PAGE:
Over the last three years, British educators have begun to use New Zealand’s Reading Recovery Program. Achievement testing in both countries has shown significant gains in the reading skills of Reading Recovery students. Researchers Maggie Moore and Barrie Wade, University of Birmingham, gathered subjective evaluations from parents to corroborate the findings of statistical studies in order to provide greater validity in interpreting the effectiveness of Reading Recovery.
Moore and Wade interviewed parents of the 47 poorest readers in 18 schools. Each child was enrolled in Reading Recovery or had just recently completed the program. These parents were of diverse socioeconomic and ethnic backgrounds. The interviewers made clear that they had no connection with local schools or the Reading Recovery program, and encouraged parents to speak frankly.
Parents were uniformly positive about the program and about the progress their child had made. They were gratified that the schools encouraged parental involvement in the program. Invited to watch reading sessions, parents saw the strategies teachers used and they reported that this influenced the kind of help they gave their children at home. They were made aware of the importance of praise and became much more positive and encouraging when working with their children. In addition, parents reported that they gave increased attention to reading sessions, and enjoyed their role very much.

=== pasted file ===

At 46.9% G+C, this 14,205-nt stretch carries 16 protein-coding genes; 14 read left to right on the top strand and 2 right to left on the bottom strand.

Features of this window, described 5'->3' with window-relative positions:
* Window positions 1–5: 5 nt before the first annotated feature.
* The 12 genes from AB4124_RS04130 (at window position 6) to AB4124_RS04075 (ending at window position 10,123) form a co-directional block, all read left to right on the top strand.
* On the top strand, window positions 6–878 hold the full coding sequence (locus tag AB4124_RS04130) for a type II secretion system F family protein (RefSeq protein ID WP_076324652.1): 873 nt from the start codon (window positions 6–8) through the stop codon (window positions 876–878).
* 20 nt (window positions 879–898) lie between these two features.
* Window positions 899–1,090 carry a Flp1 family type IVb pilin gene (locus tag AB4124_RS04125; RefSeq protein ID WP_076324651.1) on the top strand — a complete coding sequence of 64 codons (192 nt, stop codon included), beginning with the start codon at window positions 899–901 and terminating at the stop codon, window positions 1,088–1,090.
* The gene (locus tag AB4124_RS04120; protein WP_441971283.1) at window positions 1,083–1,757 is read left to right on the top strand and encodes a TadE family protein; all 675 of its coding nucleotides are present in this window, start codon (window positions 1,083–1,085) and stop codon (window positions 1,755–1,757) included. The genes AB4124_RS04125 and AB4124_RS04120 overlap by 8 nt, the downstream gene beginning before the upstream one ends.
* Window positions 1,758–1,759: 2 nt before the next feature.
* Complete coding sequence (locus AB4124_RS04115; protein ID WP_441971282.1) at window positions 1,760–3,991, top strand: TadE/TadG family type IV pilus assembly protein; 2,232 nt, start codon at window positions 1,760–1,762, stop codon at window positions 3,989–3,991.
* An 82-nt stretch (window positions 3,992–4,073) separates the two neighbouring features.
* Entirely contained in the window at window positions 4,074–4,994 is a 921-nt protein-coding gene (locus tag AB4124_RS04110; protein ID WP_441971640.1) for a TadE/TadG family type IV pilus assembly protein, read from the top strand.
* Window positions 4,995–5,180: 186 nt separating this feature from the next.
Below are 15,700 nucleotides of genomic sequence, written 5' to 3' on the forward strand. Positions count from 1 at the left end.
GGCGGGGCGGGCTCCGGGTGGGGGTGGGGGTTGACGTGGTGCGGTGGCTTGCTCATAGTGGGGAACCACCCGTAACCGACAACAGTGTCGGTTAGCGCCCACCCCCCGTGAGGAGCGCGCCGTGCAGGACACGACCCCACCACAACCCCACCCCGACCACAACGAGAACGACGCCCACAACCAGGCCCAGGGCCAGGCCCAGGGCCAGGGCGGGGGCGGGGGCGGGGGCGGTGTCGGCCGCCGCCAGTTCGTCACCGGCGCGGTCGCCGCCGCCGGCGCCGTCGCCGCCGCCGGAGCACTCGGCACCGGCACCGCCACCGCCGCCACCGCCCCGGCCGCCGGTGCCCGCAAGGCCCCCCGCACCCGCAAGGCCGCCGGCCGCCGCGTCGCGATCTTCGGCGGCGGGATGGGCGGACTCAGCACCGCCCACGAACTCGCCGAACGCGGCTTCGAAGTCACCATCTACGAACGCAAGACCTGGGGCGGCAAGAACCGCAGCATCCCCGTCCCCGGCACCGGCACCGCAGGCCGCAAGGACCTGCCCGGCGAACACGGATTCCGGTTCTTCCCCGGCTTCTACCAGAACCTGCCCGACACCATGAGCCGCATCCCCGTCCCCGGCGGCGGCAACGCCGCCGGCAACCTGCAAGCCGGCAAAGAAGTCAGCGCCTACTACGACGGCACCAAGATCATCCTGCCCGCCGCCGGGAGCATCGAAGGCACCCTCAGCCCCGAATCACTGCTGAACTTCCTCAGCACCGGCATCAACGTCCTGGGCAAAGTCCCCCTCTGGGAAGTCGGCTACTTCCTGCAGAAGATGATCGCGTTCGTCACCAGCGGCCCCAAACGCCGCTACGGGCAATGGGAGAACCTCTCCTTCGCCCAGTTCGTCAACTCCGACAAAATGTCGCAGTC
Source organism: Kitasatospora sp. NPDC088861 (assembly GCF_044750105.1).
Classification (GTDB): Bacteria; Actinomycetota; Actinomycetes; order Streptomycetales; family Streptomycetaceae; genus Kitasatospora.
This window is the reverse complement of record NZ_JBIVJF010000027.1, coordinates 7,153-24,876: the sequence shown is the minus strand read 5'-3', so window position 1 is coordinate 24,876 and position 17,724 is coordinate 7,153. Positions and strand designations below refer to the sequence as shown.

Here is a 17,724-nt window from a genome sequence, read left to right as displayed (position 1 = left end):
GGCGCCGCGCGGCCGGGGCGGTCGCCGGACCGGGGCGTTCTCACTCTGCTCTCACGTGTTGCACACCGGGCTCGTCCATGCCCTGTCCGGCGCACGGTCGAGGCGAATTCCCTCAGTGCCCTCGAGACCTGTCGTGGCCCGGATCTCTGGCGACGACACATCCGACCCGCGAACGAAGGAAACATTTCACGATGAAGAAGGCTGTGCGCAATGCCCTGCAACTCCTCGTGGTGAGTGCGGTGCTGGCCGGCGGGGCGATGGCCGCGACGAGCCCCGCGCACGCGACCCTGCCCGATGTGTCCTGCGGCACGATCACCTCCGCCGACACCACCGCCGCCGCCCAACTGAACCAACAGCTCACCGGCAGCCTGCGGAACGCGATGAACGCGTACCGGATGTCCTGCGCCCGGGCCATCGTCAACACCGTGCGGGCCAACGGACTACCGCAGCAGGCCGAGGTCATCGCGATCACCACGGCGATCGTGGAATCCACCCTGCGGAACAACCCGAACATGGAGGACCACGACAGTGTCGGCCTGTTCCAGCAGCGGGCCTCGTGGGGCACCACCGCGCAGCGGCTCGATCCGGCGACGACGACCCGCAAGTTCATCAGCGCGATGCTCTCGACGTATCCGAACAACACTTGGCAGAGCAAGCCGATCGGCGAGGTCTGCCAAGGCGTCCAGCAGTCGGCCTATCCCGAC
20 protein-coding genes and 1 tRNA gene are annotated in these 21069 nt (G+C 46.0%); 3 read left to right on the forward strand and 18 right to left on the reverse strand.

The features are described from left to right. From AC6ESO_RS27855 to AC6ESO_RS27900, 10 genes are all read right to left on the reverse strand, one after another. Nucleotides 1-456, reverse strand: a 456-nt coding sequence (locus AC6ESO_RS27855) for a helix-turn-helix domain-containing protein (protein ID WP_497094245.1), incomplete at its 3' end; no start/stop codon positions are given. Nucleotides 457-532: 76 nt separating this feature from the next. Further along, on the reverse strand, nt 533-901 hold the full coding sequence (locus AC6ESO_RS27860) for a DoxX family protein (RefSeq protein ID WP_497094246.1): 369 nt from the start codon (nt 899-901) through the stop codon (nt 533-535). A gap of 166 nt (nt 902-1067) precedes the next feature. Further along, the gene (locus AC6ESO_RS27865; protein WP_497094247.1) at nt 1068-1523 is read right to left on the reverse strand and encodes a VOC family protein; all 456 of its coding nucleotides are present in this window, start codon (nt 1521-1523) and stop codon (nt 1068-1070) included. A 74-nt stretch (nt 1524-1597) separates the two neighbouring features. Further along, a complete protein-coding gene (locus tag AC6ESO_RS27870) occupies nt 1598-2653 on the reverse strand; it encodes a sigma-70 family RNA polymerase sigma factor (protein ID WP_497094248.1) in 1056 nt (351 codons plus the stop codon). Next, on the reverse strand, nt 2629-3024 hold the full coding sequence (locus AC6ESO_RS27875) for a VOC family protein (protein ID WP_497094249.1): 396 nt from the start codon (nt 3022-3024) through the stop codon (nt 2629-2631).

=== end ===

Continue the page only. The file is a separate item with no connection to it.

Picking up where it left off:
An increase in confidence
Parents were impressed with the high quality of the readings in the program and with their child’s enthusiasm for these stories. Most parents felt that their child’s confidence had increased as has his willingness to take risks in reading. Parents said their child was now able to take cues from his reading and had developed problem-solving techniques. They stated that this progress extended beyond reading into writing and other areas of the school curriculum. Parents reported that their child’s spelling, as well as the ability to organize, to plan, and to solve problems had all improved. They also noted that their child read more on their own time.
Twelve of the 47 children whose parents were interviewed were second-language learners. These parents were as postive about the benefits of the program as were the single-language parents.
Moore and Wade report that the only negative comments about Reading Recovery concerned access to the program. Several parents had other children or knew of other children in need of reading help who could not get into the program. One parent spoke of the marked difference between her two children. The child who did not have the opportunity to participate in the program cannot read and write properly, does not have as much confidence and does not perform as well in school as the child who completed the Reading Recovery program. These parents feel strongly that Reading Recovery should be more widely available.
“Reading Recovery: Parents’ Views”, English in Education, Volume 27, Number 2 pp. 11-17.
Published in ERN, November/December 1993, Volume 6, Number 5